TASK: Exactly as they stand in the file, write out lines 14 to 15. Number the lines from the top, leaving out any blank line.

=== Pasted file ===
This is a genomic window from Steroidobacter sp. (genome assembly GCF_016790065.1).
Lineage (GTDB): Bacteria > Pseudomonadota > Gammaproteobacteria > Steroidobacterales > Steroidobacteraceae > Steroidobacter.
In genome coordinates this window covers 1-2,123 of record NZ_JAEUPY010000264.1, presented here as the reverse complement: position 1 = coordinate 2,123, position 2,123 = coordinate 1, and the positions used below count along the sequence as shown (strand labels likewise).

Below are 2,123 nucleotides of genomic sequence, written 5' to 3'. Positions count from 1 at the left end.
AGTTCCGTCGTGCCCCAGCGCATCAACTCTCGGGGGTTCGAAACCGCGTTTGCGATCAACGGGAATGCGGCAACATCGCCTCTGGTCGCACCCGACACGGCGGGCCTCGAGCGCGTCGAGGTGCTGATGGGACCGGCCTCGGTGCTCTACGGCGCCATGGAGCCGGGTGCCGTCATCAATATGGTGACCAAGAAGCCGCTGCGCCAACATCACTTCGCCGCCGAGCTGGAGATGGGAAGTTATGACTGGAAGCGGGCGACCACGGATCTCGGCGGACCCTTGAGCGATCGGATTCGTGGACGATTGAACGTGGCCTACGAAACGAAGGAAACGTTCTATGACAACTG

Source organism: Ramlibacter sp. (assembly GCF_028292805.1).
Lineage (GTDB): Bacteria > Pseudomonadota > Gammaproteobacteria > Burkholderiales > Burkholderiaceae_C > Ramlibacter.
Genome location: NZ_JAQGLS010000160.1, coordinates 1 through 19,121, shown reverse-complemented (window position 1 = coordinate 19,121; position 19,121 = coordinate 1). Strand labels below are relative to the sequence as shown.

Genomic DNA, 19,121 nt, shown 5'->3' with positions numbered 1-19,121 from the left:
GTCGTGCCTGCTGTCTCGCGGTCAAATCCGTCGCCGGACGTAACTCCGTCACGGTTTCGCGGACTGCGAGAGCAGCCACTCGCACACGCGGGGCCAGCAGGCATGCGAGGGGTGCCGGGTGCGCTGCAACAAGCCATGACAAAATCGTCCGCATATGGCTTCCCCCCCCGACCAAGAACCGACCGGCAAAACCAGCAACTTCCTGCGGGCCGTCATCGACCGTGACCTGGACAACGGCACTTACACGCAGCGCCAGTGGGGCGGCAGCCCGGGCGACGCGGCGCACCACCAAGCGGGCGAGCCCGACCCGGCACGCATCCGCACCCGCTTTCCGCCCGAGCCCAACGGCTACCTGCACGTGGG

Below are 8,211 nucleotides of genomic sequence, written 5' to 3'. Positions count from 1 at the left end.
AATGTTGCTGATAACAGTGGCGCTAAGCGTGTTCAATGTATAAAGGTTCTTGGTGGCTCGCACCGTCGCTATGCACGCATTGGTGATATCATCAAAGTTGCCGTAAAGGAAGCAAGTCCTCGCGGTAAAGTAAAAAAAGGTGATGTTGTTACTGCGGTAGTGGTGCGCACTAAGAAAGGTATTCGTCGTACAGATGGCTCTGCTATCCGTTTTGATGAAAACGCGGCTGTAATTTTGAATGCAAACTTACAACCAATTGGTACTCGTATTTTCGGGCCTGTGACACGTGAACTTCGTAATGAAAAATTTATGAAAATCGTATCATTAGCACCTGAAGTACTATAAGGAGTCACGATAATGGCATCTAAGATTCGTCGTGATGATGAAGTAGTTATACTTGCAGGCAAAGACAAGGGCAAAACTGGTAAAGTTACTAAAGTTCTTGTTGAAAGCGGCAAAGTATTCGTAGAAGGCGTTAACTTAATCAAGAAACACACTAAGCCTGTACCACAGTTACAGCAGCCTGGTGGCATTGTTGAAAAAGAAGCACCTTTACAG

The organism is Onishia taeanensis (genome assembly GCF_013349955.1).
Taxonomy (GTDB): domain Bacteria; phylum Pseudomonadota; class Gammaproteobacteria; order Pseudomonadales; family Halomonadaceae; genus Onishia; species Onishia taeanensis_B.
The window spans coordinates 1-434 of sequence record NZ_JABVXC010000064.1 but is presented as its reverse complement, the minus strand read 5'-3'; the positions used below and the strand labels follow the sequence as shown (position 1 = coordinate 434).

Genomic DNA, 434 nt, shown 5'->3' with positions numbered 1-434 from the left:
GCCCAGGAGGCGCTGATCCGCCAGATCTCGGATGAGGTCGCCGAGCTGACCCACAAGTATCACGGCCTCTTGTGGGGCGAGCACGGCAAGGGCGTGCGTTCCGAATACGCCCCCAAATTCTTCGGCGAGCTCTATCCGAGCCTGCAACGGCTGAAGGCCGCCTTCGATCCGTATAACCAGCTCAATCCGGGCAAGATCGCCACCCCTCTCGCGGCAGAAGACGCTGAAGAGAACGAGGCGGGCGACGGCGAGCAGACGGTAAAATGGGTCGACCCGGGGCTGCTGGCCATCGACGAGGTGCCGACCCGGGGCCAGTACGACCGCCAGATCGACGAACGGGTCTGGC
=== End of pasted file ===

Taxonomy (GTDB): domain Bacteria; phylum Pseudomonadota; class Gammaproteobacteria; order Pseudomonadales; family Halomonadaceae; genus Onishia; species Onishia taeanensis_B.
The window spans coordinates 1-434 of sequence record NZ_JABVXC010000064.1 but is presented as its reverse complement, the minus strand read 5'-3'; the positions used below and the strand labels follow the sequence as shown (position 1 = coordinate 434).